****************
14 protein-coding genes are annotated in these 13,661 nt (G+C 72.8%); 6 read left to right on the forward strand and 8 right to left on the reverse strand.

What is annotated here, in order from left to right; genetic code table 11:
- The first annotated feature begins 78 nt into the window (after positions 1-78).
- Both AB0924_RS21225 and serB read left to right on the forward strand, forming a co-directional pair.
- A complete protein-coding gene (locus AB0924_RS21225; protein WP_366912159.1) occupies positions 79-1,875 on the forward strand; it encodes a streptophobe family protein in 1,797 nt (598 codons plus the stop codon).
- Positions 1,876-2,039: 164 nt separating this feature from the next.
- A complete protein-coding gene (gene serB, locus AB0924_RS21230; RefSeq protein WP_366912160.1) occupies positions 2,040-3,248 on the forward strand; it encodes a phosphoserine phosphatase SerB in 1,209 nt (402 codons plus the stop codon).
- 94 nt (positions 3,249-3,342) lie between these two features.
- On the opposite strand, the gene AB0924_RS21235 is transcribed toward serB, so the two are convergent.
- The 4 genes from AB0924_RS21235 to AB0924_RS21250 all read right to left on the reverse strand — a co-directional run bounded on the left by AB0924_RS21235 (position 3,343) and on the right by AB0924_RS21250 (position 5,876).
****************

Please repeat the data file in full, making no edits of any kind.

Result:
14 protein-coding genes are annotated in these 13,661 nt (G+C 72.8%); 6 read left to right on the forward strand and 8 right to left on the reverse strand.

What is annotated here, in order from left to right; genetic code table 11:
- The first annotated feature begins 78 nt into the window (after positions 1-78).
- Both AB0924_RS21225 and serB read left to right on the forward strand, forming a co-directional pair.
- A complete protein-coding gene (locus AB0924_RS21225; protein WP_366912159.1) occupies positions 79-1,875 on the forward strand; it encodes a streptophobe family protein in 1,797 nt (598 codons plus the stop codon).
- Positions 1,876-2,039: 164 nt separating this feature from the next.
- A complete protein-coding gene (gene serB, locus AB0924_RS21230; RefSeq protein WP_366912160.1) occupies positions 2,040-3,248 on the forward strand; it encodes a phosphoserine phosphatase SerB in 1,209 nt (402 codons plus the stop codon).
- 94 nt (positions 3,249-3,342) lie between these two features.
- On the opposite strand, the gene AB0924_RS21235 is transcribed toward serB, so the two are convergent.
- The 4 genes from AB0924_RS21235 to AB0924_RS21250 all read right to left on the reverse strand — a co-directional run bounded on the left by AB0924_RS21235 (position 3,343) and on the right by AB0924_RS21250 (position 5,876).